SICAM. -50x55 mm., two-stroke, driving by belt a separate countershaft from which the drive is usually taken to the back wheel by chain. Expanding pulley used as a variable gear and clutch.
Velotouriste 60x40 mm., two-stroke unit designed to fit under bottom bracket of a pedal cycle. The crankshaft is at right angles to a countershaft, from which the final drive is taken.
LUTETIA. 50x55 mm., two-stroke, embodying reduction gear. For fitting directly over the rear wheel, which it drives by chain.
Hunter - 55x48 mm., two-stroke, embodying a reduction gear in a case integral with crank case.
La Cyclette. - 51x45 mm., two-stroke, embodying a countershaft and clutch.
Velo Moto. A unit, on the lines of the original Motosacoche, made to fit complete with tank into the diamond frame of a pedal cycle. It embodies the Sicam engine.
Anzani 60x40 mm., four-stroke, M.O S/S valves, mechanical lubrication, gear reduction by spur wheels.
Wonder Flat twin, two-stroke, gear drive to bicycle bottom bracket axle.
EXSHAW. 50x50 mm. two-stroke, on the carrier driving rear wheel by belt.
These little engines are splendidly made and finished, and more, that one enthusiast no doubt would like a specimen to place in his drawing-room cabinet. Apart from this they do not interest the man who is already a motor cyclist, although they are attracting considerable attention on the part of the non-motoring public.
It is on examining the many examples of bicycles built specially to take small engine units that one realises that a large number of the people making them are cycle manufacturers pure and simple. Lack of experience is written too plainly on many of the machines by the manner in which the adaptations have been carried out. For example, on one motorised bicycle it had evidently been found that the driving chain fouled a projection on the engine, and in order to raise the chain a diminutive jockey sprocket is fitted. Again, where there is belt drive, almost flat leather straps are used instead of the type long proved to be the most satisfactory, i.e. the 28° rubber belt. On scale no effort has been made to lessen front wheel shocks by fitting spring forks, while the flimsiest of stirrup brakes are relied upon for safety and small cycle saddles for comfort.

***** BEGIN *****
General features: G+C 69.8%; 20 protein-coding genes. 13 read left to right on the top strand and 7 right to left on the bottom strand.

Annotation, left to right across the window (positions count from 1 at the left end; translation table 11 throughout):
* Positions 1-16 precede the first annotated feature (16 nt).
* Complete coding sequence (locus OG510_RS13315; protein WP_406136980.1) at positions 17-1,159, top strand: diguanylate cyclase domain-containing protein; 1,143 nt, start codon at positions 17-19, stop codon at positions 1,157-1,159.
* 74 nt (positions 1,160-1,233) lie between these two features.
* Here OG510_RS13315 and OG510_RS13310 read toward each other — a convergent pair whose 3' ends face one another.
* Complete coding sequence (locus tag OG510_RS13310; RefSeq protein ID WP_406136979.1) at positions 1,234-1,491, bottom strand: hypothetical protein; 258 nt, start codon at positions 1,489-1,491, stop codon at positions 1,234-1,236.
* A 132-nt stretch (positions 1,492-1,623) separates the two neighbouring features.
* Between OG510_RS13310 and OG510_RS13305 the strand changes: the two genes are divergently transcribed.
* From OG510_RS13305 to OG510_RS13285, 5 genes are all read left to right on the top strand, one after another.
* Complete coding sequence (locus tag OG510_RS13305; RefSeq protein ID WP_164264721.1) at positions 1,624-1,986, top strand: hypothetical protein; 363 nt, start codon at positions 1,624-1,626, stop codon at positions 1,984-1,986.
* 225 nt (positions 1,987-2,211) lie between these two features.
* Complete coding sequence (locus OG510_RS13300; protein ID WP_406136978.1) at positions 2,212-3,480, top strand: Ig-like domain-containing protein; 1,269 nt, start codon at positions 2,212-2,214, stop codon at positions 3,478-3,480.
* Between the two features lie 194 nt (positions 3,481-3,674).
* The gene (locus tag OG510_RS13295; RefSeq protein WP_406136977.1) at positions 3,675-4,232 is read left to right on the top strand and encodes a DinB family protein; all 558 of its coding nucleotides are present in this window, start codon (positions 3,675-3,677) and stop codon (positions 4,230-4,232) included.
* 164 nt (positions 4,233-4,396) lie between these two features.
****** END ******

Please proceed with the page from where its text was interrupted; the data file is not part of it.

To Attract the Lady Cyclist.
In the majority the workmanship and finish are of the best, and to the uninitiated, probably, they will make a strong appeal. Ladies who hitherto have eschewed the motor cycle are attracted by their apparent simplicity and the manner in which engine and transmission are guarded, but whether these miniatures will, by introducing their riders to the more substantial types, prove, of lasting value to the motor cycling industry is somewhat doubtful. So much depends on the individuals riding them. If moderate speeds are adhered to, then they might I be useful recruiting agents to the motor cycle world proper. On the other hand, if maximum speeds are indulged in, the I road vibration from the small tyres and perhaps the engines also will cause motor cycles to be condemned untried as uncomfortable. Very many of these machines are now being offered to the bicycling public, but not all of them are exhibited at the Salon. Those shown are:--
Armor. La Cyclette engine, light pivoted spring fork, final belt drive, 26xl¾in. tyres.
Alcyon. A pedal cycle with a slightly elongated frame to accommodate small two-stroke engine forward of the pedalling gear. All-chain drive, light pivoted spring fork, 26xl¾in. tyres.
La Cyclette. La Cyclette unit. Gentleman's model: ordinary cycle frame with spring forks, final drive by belt. Lady's model : frame designed to take unit. A third model more on motor cycle lines with curved top tube, extra tank rail.
Griffon. Following the general lines of a motor cycle, with sloping top tubes, spring forks, but has pedalling gear and 26xl¾in. tyres, Sicam engine unit.
P.S. Similar to the Griffon, but with a Train engine unit, clutch and chain-drive. Linked spring fork with vertical laminated spring. Neat lady-model also shown.
Labor - Practically a duplicate of the Armor.
Peugeot An excellent production. 52x52 mm., two-stroke engine, set across the frame between duplex tubes, worm reduction gear, final drive by belt. spring forks, pedal cycle brakes 26xl¾ in tyres.
Leloir In spite of its pedalling gear more like a conventional motor cycle than the majority. 55 X 52 mm. Train two-stroke unit with clutch final drive by belt. 26xl¾in. tyres. Triumph type spring fork, pedal cycle brakes.